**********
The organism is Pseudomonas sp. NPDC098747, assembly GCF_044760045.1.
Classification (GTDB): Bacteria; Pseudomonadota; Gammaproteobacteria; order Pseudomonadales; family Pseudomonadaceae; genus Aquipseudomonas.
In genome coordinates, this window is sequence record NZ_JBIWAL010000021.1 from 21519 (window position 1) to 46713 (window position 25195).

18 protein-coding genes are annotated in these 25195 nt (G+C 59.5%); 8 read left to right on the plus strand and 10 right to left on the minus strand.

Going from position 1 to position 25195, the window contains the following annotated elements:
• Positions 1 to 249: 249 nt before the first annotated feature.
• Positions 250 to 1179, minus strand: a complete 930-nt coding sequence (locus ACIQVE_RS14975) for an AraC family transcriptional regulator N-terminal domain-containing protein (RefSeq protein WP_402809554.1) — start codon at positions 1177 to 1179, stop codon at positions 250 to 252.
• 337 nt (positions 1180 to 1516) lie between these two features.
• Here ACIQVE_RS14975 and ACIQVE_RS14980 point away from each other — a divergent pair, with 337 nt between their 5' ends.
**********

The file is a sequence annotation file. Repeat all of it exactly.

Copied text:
The organism is Pseudomonas sp. NPDC098747, assembly GCF_044760045.1.
Classification (GTDB): Bacteria; Pseudomonadota; Gammaproteobacteria; order Pseudomonadales; family Pseudomonadaceae; genus Aquipseudomonas.
In genome coordinates, this window is sequence record NZ_JBIWAL010000021.1 from 21519 (window position 1) to 46713 (window position 25195).

18 protein-coding genes are annotated in these 25195 nt (G+C 59.5%); 8 read left to right on the plus strand and 10 right to left on the minus strand.

Going from position 1 to position 25195, the window contains the following annotated elements:
• Positions 1 to 249: 249 nt before the first annotated feature.
• Positions 250 to 1179, minus strand: a complete 930-nt coding sequence (locus ACIQVE_RS14975) for an AraC family transcriptional regulator N-terminal domain-containing protein (RefSeq protein WP_402809554.1) — start codon at positions 1177 to 1179, stop codon at positions 250 to 252.
• 337 nt (positions 1180 to 1516) lie between these two features.
• Here ACIQVE_RS14975 and ACIQVE_RS14980 point away from each other — a divergent pair, with 337 nt between their 5' ends.